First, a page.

Do Lagrangian points actually maintain a fixed distance?

I was reading on up Lagrangian points and the restricted three-body problem.

From what I was able to tell, the Lagrangian points are 5 points in a two-body system such that a third body would be relatively at rest. The first three are unstable, and the last two are stable.

How is this possible? Because we know from Kepler's laws that the orbits are in the shape of ellipses with the sun at a focus, and we also know the planes sweep out equal areas in equal time and so the speed varies. And so, how can the third body have a constant distance when there is an ever-changing speed gap between the orbital speeds.

And could anyone provide (visually) an explanation for the Lagrangian points, how to deduce them, and what assumptions were made in order to deduce them?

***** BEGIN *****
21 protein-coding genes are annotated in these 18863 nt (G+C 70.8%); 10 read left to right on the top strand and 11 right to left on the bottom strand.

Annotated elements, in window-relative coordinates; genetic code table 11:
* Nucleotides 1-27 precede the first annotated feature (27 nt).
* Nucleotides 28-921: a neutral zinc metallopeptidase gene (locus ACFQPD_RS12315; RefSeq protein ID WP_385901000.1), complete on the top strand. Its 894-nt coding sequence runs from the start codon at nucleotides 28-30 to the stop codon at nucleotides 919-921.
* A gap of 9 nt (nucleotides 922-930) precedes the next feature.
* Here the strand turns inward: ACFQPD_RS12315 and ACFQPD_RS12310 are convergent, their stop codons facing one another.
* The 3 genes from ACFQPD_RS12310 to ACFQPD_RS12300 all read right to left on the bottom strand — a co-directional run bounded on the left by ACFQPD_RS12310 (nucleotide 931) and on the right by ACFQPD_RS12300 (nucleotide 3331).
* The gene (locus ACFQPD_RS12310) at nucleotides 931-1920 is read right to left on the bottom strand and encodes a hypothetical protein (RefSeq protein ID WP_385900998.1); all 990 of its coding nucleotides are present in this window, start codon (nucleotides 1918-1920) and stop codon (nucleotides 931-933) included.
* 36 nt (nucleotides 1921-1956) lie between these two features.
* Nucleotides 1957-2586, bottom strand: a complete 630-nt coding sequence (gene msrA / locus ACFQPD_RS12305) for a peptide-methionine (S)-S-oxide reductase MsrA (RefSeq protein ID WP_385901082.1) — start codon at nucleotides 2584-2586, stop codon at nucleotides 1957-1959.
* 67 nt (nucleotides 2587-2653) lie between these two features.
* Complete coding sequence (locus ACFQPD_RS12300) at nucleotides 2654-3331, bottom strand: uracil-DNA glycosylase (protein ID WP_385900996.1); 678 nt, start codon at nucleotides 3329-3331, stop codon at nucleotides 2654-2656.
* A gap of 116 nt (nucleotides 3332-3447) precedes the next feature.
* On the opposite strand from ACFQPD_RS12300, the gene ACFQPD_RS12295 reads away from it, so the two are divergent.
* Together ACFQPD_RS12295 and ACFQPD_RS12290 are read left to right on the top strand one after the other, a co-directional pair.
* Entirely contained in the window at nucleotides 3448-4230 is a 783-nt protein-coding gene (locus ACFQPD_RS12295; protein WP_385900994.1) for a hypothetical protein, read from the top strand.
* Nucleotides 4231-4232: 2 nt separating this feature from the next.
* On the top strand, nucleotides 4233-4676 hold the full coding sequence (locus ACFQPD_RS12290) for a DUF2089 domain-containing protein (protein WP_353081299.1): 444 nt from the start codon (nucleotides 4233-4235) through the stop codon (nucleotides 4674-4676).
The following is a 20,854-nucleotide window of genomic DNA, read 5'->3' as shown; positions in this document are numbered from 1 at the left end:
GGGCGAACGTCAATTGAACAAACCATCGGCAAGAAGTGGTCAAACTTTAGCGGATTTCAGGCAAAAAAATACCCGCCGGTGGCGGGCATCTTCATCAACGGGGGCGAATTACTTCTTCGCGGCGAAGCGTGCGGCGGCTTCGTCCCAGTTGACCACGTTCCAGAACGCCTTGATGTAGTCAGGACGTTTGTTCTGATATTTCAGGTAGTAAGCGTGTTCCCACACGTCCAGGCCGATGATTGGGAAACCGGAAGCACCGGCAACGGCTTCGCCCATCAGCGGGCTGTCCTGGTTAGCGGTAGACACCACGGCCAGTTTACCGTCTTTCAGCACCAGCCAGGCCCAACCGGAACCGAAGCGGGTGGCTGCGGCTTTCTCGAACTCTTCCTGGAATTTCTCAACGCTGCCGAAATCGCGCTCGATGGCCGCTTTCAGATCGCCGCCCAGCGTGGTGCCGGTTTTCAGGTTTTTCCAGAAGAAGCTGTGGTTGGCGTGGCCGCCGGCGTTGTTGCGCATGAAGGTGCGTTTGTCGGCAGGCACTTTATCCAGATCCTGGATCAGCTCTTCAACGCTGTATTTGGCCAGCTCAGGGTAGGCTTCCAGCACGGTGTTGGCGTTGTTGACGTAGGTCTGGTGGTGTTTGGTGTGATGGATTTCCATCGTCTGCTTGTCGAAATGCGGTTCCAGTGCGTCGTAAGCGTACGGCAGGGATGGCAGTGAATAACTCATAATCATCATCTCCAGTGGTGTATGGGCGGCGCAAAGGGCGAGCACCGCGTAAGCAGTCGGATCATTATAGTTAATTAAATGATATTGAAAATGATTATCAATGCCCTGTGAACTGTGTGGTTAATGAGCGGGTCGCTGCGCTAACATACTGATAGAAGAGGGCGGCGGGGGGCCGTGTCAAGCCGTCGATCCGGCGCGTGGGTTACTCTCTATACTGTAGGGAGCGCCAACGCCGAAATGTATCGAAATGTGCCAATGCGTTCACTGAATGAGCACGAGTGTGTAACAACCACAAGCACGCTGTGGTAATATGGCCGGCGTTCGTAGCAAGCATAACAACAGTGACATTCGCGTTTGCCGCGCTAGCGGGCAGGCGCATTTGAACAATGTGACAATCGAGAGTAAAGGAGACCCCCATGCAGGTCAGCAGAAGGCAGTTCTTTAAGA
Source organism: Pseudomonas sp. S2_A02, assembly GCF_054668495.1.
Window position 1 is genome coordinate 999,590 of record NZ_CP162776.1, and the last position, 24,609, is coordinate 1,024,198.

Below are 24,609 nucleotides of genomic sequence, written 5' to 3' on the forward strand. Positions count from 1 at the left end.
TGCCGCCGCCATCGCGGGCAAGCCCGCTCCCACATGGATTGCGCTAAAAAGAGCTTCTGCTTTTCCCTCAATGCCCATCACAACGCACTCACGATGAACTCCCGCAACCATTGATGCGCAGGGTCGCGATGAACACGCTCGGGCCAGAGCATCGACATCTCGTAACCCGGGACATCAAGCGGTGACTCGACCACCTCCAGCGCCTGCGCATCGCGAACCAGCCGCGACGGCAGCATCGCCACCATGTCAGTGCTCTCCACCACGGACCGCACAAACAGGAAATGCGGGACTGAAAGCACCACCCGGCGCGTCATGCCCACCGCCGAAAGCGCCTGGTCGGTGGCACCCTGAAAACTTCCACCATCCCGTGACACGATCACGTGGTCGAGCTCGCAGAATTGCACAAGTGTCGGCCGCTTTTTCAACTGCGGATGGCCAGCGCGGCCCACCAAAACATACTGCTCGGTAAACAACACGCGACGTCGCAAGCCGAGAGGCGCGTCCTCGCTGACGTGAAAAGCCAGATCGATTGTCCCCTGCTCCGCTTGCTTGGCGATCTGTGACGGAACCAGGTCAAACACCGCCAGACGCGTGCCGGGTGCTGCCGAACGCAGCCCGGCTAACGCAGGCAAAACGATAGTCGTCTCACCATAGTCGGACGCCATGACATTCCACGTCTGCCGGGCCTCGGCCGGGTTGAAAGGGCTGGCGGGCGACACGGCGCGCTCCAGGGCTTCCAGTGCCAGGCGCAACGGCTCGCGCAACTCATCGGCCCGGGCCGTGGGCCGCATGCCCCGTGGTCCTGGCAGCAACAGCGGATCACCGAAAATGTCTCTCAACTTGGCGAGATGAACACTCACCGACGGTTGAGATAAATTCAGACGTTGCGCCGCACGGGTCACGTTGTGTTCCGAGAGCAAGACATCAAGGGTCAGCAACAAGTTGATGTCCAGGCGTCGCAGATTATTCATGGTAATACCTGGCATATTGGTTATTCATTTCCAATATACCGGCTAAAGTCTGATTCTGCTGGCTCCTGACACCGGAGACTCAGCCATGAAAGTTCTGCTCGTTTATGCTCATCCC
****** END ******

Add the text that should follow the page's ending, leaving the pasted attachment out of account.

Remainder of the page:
LE: So, in the three body problem, the orbits more closely resemble circles than ellipses? And if so, is the speed relatively constant so that the difference in distance between the third and second body is negligible?

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As mentioned in that same article, L4 and L5 are only stable if the ratio of the masses of the objects exceeds $(25+3\sqrt{69})/2$, which happens to be the case for both the Sun-Earth system and the Earth-Moon system. – Chris White Aug 14 '12 at 3:27